In the wake of Hurricane Sandy, it seems an appropriate moment to re-examine the issue of climate change and its impacts on human health. For those who get their information on climate change from the news alone, it would be easy to assume that it is still unclear whether human activity is contributing to it. One frequently sees newspaper columns that dismiss the science related to climate change and news articles which imply that there is still considerable debate around the contribution of humans to it. But that debate is over and has been for years. In 2007, the International Panel on Climate Change (IPCC) issued a report in which it confirmed, with 90 per cent certainty, that the world’s climate is warming and that human activity has had a discernible influence on many physical and biological systems (IPCC, 2007a; IPCC, 2007b).
The IPCC report on the physical sciences found that levels of carbon dioxide (CO2) in the atmosphere have increased from 280 parts per million (ppm) to 379 ppm over the last 200 years; an astounding increase when one considers that CO2 levels ranged between 180 and 300 ppm for the past 650,000 years. The IPCC also concluded that, even if immediate and aggressive action were taken to freeze emissions at 2000 levels, a 2 degree Celsius increase in global temperatures is “locked in” for the next two decades because of “carbon feedback cycles” (IPCC, 2007a).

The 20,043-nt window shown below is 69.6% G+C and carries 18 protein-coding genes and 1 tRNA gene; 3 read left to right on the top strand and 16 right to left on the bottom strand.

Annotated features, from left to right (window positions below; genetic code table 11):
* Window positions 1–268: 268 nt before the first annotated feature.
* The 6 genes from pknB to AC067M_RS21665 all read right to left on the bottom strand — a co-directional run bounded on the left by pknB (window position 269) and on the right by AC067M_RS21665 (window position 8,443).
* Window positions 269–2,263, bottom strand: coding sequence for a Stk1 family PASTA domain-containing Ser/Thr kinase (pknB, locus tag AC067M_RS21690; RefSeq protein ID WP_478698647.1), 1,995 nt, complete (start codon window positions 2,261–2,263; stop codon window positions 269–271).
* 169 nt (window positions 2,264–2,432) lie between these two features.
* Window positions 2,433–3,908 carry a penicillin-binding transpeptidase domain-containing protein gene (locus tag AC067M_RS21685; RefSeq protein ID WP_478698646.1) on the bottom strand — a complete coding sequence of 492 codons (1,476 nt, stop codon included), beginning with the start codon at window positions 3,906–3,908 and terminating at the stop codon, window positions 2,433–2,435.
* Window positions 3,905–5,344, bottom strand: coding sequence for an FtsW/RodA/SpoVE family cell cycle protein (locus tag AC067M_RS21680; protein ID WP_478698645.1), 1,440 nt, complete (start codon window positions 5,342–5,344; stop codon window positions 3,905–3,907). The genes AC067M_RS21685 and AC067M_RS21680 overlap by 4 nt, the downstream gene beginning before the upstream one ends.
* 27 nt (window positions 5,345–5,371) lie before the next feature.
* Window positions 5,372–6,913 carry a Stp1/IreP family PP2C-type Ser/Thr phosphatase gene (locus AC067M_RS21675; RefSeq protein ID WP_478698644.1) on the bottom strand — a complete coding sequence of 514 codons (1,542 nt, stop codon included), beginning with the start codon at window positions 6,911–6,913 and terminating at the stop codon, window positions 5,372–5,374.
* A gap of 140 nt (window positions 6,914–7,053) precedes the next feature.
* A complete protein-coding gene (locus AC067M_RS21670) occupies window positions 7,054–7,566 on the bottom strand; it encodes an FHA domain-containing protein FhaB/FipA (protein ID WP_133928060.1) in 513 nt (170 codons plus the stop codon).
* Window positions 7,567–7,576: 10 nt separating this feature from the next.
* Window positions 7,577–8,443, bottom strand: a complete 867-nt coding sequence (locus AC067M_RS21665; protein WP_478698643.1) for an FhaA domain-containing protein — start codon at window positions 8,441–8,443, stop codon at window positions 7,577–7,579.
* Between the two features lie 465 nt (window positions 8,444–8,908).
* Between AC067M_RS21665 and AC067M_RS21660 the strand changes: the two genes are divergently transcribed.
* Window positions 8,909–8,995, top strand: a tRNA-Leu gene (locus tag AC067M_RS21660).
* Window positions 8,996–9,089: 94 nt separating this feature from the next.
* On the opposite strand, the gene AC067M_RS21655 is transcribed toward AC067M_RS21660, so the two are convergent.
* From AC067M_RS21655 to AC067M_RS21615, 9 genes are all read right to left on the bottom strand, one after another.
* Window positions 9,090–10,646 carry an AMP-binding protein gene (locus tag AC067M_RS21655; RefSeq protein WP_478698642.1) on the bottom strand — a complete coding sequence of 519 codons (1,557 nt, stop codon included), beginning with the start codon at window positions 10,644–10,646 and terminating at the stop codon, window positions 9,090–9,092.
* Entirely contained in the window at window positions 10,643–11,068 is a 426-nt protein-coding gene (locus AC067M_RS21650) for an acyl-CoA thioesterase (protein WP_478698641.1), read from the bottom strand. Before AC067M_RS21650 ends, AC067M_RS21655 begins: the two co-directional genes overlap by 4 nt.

Climate change is expected to: Increase the average temperature around the planet; Increase the temperature of ocean waters; Melt the polar ice cap and increase sea levels; Change the ocean currents; and Increase the frequency and/or severity of extreme weather events (IPCC, 2007a).
In Ontario, climate change is expected to affect human health by: Increasing the frequency and severity of heat waves; Increasing the frequency and severity of smog episodes; Increasing the frequency of extreme weather events including snow storms, floods and tornadoes; Increasing the risk of insect-borne diseases such as Lyme’s Disease and West Nile Virus; and Increasing the risk of water-borne diseases (Lemmen et al., 2008).
At a global level, climate change is expected to have profound impacts on the health of whole populations in regions around the world.The IPCC concluded that projected climate change is likely to affect the health status of millions of people, particularly those who live in countries that have little adaptive capacity, from: Increases in malnutrition and related disorders; Increased deaths, disease and injury due to heat waves, floods, storms, fires and droughts; The increased burden of diarraheal disease; The increased frequency of cardio-respiratory diseases due to higher concentrations of ground-level ozone that result from climate change; and The altered spatial distribution of some infectious disease vectors such as mosquitoes and ticks (IPCC, 2007b)